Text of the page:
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arts&sciences | Fall 2010
How to learn critical languages the easy way
by Rachel Johnson
We never stop learning, and CAS’s Globally Speaking series is designed to show that immersing yourself in a new language is fun, not scary.
Professor William Waters, chair of Modern Languages & Comparative Literature, recognizes that learning a new language can be daunting, especially one that has no similarity to English. “Globally Speaking,” he says, “was conceived precisely to counter this feeling of intimidation that many people have when confronted with the sounds or script of an unfamiliar language. The fact is that even the hardest language is 100 percent learnable.”
Now the program head of Globally Speaking, Waters spent years thinking about a relaxed and inclusive language program for the whole BU community, intended specifically for people wary of taking up an unfamiliar language. In 2009, the Department of Defense awarded the University a $500,000 grant to create a branch of Project GO, a program aimed at increasing the number of ROTC cadets and midshipmen able to speak languages deemed “critical” by the government—critical because so few Americans speak them and because they are spoken in locations significant to U.S. international policy.
“The government and military already have an abundance of qualified speakers of the familiar European languages,” says Waters, “but there are desperate shortages of people in some of the less-studied languages.” Project GO-BU targets eight languages: Arabic, Chinese, Hausa, Turkish, and Wolof, and recently added Dari/Tajik, IsiXhosa, and Russian as well. Waters also says that BU’s diverse language offerings helped to win the grant: “You can count on one hand the number of other U.S. universities that can match BU’s strength in multiple African languages.” Hausa is native to Niger and northern Nigeria, IsiXhosa is an official language of South Africa, and Wolof is spoken in The Gambia and Senegal.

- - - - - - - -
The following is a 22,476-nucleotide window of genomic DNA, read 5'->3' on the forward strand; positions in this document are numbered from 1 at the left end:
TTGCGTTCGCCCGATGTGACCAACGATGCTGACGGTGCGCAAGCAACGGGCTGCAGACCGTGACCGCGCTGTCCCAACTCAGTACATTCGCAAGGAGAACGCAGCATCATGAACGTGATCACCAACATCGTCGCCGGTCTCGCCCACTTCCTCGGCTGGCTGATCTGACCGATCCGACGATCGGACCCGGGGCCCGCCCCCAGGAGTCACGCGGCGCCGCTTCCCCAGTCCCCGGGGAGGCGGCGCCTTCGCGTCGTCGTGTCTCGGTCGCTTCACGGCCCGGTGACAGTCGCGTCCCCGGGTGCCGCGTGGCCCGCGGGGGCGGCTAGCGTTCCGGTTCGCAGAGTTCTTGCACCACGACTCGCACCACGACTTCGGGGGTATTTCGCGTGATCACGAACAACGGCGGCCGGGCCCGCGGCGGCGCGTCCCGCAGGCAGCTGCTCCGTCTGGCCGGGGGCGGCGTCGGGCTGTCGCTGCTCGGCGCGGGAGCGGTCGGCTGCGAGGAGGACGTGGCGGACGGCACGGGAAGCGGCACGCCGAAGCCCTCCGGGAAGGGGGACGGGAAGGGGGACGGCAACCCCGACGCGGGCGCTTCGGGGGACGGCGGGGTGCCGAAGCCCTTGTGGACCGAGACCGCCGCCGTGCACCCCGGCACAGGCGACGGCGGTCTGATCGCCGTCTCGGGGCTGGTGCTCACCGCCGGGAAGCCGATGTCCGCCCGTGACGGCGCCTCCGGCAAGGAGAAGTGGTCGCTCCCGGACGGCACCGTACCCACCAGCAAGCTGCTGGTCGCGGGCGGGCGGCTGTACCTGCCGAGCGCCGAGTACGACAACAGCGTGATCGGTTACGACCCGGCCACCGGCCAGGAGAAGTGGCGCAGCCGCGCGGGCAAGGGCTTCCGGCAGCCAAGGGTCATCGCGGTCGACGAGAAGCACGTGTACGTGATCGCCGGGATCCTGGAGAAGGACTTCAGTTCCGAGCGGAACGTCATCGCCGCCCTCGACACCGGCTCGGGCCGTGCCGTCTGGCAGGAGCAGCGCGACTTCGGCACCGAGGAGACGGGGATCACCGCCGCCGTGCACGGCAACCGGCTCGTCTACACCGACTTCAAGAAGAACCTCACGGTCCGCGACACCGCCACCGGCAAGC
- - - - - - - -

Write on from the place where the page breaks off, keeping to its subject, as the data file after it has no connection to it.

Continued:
Out of the Project GO-BU ROTC program grew Globally Speaking, which teaches those critical languages to the wider BU community in a low-pressure environment. “Everything about Globally Speaking classes is structured to diminish anxiety,” says Waters. “No grades, no obligatory homework, and nobody will ever criticize your pronunciation—or coerce you to sing, for that matter.” ROTC students are encouraged to attend as a gateway into a new language, but classes are open to anyone with a BU ID or Alumni Card. “The pieces fit together well,” says Waters. “Dr. Giselle Khoury, head of the Arabic language program and coordinator of Project GO-BU, converted my general idea into a concrete and wonderfully successful syllabus, and teachers in other Globally Speaking languages developed their courses from Dr. Khoury’s model.”
In Fall 2009, over 150 students participated in Globally Speaking, and in Spring 2010 more than 200 joined the program. “You have to remember that these are completely optional evening classes,” Waters says, “held at a time when people could be having dinner, studying for courses, playing sports, hanging out with friends—to have 200 people show up for something totally voluntary like this is quite extraordinary.” Faculty and staff participate as well, both as teachers and students.
“The Globally Speaking learning environment is more relaxed when there’s a critical mass of other students present too,” says Waters. “The ROTC students are themselves best served by having the Globally Speaking courses open to everyone. That openness allows the benefit of these courses to reach a much wider community. Everybody wins.”
Find out when and where to learn Arabic, Chinese, and other critical languages at www.bu.edu/projectgo/globally-speaking.